Hey everyone. I recently moved to LA (Koreatown) a couple of weeks ago after a few years in Philadelphia, so it looks like I'll be joining this and the Downtown development threads. Anyhow, here's a few photos I took today and yesterday of the very newly opened Robert Kennedy Inspiration Park, next to Wilshire along the old Ambassador Hotel site.

Nice photos Muji, and welcome.

There's something about this park that doesn't quite work. I think perhaps its the fact that its lower than the sidewalk, and has that wall on the far side. Its like a big hole. It doesn't look like a pleasant place to sit and relax. I would like to hear the landscape architect's explanation as to why they designed the park this way.

LAmarODom420
Sep 15, 2010, 10:48 PM
Nice photos Muji, and welcome.

There's something about this park that doesn't quite work. I think perhaps its the fact that its lower than the sidewalk, and has that wall on the far side. Its like a big hole. It doesn't look like a pleasant place to sit and relax. I would like to hear the landscape architect's explanation as to why they designed the park this way.

It's like a mini-Pershing Square - all concrete and uninviting:(

DistrictDirt
Sep 15, 2010, 11:38 PM
It's like a mini-Pershing Square - all concrete and uninviting:(

Totally. What's up with those big concrete blocks? It makes it look cold and unfinished.

dktshb
Sep 16, 2010, 4:09 AM
Welcome to LA Muji and thanks for the pics of the RKIP. It doesn't much look like a functional park in the traditional sense but the trees and greenery are not too bad. It will be a nice place for students to hang out and chill I suppose.

Chef Boyardee
Sep 16, 2010, 2:04 PM
Hey all. Two projects i found, one is under construction, the other one has been completed. Don't know if they've been discussed here or if they're even worth discussing.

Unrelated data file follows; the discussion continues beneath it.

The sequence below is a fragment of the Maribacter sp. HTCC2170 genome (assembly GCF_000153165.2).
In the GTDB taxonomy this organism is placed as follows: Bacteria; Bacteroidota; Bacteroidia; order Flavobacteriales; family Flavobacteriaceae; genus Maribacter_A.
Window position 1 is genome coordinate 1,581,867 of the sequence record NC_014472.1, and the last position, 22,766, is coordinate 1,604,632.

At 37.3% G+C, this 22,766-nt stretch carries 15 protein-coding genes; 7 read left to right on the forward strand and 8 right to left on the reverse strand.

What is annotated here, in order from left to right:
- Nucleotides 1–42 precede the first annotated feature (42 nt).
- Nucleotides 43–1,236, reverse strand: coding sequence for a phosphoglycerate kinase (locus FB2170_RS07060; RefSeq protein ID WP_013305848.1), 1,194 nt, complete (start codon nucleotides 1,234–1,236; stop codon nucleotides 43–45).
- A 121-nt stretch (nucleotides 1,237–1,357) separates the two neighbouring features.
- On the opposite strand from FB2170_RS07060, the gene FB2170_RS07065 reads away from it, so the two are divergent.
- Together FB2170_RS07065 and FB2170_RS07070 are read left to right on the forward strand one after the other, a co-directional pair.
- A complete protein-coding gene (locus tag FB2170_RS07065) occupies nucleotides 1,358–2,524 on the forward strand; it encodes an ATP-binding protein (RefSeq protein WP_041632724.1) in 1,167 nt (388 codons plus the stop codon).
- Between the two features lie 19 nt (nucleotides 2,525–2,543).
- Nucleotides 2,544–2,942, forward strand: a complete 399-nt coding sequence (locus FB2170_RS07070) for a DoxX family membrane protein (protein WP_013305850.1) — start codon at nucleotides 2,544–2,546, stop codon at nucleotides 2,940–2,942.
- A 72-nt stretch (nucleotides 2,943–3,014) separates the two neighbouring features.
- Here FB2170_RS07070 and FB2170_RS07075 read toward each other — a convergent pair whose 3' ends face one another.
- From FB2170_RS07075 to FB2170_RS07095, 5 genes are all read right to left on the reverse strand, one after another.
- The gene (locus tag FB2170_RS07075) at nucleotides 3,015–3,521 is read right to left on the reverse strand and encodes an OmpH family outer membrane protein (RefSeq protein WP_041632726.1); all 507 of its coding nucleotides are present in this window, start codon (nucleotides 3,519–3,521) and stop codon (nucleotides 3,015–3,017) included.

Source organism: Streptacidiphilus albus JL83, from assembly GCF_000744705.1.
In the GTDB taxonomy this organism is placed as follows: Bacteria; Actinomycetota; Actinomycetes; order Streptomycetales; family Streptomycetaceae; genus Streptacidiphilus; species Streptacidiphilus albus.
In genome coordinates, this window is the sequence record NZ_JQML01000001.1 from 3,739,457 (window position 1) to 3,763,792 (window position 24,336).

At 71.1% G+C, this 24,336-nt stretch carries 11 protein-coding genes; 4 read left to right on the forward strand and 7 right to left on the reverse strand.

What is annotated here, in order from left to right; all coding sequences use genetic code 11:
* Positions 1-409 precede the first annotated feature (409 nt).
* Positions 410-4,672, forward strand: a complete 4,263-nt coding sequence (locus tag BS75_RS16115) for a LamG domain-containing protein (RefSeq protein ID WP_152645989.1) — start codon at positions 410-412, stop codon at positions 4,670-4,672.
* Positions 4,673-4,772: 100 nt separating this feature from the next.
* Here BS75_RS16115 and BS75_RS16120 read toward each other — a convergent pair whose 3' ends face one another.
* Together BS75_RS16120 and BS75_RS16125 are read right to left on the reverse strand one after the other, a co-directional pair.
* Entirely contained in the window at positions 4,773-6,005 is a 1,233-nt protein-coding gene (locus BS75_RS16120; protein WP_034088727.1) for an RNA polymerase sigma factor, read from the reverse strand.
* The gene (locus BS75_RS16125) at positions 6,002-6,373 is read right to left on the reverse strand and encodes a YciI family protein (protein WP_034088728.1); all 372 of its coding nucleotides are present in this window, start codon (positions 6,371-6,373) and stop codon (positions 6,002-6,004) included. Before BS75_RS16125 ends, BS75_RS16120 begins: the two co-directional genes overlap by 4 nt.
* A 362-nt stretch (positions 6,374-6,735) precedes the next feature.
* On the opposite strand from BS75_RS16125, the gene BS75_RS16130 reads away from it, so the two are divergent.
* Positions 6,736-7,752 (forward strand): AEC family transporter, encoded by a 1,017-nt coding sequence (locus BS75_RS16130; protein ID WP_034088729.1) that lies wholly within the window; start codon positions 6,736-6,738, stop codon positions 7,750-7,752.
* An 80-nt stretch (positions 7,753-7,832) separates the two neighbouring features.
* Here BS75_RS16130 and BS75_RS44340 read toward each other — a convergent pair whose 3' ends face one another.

Anyway, under construction is a new Cedars-Sinai building that's supposed to be completed in 2013

http://www.discoveringforlife.org/view.image?Id=1006

And the Kenmore tower in Koreatown has apparently been completed

http://media.cdn-redfin.com/photo/40/bigphoto/287/10-470287_6_0.jpg

BrighamYen
Sep 16, 2010, 6:40 PM
Regarding the Koreatown park:

I think it's a nice addition to that part of Wilshire, but I agree it isn't the larger "park" we had all hoped for.

However, there is a much better opportunity just right down the street to make a great park out of the front lawn of the Wilshire Park Place at Wilshire and Oxford.

I know it's private (probably owned by dead beat landlord Jamison Properties), so we don't have a lot of hope for it, but who knows, maybe down the line, this piece of green grass lawn could be RETHOUGHT and converted to a nice park (albeit private and better maintained) and be in a much better location (closer to more action at Wilshire/Western).


http://img80.imageshack.us/img80/897/70259289.jpg (http://img80.imageshack.us/i/70259289.jpg/)
Image from google maps

pesto
Sep 17, 2010, 5:51 PM
Aren't there enough "Parks" in Ktown? (sorry, I promise never to do that again.)

Generally I'm always in favor of parks, but that particular stretch already has considerable open space facing Wilshire, in the form of set-backs and plazas. I don't think converting open space such as that in front of Wilshire Park Place does much. This area already has a nice balance between the density of DT (more plazas and vest-pocket parks needed) and the sparsity of CC (more highrise and lowrise buildings needed).

I am guessing that some insulation of the RFK park area from Wilshire was intended. If the bulk of the people in the park are going to be high school students, the potential for minor "kids being kids" issues or showing off cars on Wilshire may be a concern.

pesto
Sep 17, 2010, 5:59 PM
Chef B: thanks for the postings. It's good to remember that there is stuff getting done and that density is coming along, building by building. The Cedars/Beverly Center area has all the markings of a walkable urban center, mini-DT, from Robertson to past La Cienega. Bring on the Purple and Pink.

Nightlife is also increasing in Ktown, even along Wilshire, which used to be pretty dead at night. I have heard of issues being raised by tenants around Wilshire and Normandy due to club noise.

BrighamYen